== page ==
2024-07-24 18:48:05
British Library launches IP manifesto archives/news

From the BL website:

“The current stand-off on IP threatens innovation, research and our digital heritage” – Lynne Brindley, Chief Executive, British Library

As the Library prepares for legal deposit of digital items we are discovering that DRMs can pose a real, technical threat to our ability to conserve and give access to the nation’s creative output now and in the future. Contracts can also prevent users’ legitimate access to databases. In fact, twenty eight out of thirty licences offered to the British Library and selected randomly were found to be more restrictive than rights that currently exist within copyright law. It is of concern that, unchecked, this trend will drastically undermine public access, thus significantly undermining the strength and vitality of our creative and education sectors.

1 Digital is not different – Fair dealing access and library privilege should apply to the digital world as is the case in the analogue one.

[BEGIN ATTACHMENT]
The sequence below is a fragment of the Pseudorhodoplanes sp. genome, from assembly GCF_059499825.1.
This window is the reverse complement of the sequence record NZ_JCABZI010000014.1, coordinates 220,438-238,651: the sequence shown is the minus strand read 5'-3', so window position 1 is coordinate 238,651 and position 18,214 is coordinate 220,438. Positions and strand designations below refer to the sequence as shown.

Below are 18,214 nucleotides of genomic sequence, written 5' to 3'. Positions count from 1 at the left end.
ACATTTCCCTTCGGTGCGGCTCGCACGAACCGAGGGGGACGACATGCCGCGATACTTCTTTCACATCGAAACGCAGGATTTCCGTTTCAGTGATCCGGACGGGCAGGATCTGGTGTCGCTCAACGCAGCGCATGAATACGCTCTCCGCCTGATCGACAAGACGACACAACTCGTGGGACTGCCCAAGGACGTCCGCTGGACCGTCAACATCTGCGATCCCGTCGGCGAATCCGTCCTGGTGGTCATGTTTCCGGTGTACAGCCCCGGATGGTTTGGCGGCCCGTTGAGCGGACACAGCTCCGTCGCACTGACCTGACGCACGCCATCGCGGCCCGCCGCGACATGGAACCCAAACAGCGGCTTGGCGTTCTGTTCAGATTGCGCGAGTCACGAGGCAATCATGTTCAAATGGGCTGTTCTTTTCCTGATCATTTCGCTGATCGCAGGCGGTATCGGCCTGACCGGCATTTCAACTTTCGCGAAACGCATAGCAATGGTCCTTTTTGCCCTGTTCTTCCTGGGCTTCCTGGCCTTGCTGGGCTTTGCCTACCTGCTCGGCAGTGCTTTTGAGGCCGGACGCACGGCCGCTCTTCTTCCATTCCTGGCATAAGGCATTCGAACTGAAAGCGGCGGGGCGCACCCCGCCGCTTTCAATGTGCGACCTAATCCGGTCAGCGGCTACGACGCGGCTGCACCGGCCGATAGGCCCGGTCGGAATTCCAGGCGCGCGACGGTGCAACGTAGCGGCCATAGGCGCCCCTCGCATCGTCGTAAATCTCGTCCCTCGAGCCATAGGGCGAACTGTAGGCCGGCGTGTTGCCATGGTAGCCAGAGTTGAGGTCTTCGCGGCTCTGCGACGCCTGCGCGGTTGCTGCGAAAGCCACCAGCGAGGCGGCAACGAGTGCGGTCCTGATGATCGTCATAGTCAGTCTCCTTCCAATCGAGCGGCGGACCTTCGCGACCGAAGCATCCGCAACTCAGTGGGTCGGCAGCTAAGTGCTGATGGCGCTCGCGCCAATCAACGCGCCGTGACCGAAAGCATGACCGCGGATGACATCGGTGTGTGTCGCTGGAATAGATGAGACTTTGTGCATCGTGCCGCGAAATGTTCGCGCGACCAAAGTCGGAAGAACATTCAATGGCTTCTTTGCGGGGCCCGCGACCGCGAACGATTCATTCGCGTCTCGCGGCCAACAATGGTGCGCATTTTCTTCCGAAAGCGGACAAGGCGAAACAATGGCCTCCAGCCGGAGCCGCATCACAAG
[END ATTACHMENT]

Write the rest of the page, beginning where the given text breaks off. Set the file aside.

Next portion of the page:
2 Contracts and DRM – New, potentially restricting technologies (such as DRMs /TPMs) and contracts issued with digital works should not exceed the statutory exceptions for fair dealing access allowed for in the Copyright, Designs and Patents Act.

3 Archiving – Libraries should be allowed to make copies of sound (and film) recordings to ensure they can be preserved for posterity in the future.

4 Term of copyright – The copyright term for sound recording rights should not be extended without empirical evidence and the needs of society as a whole being borne in mind.

5 Orphan works – The US model of dealing with orphan works should be considered for the UK.

6 Unpublished works – The length of copyright term for unpublished works should be retrospectively brought in line with other terms – life plus 70 years.

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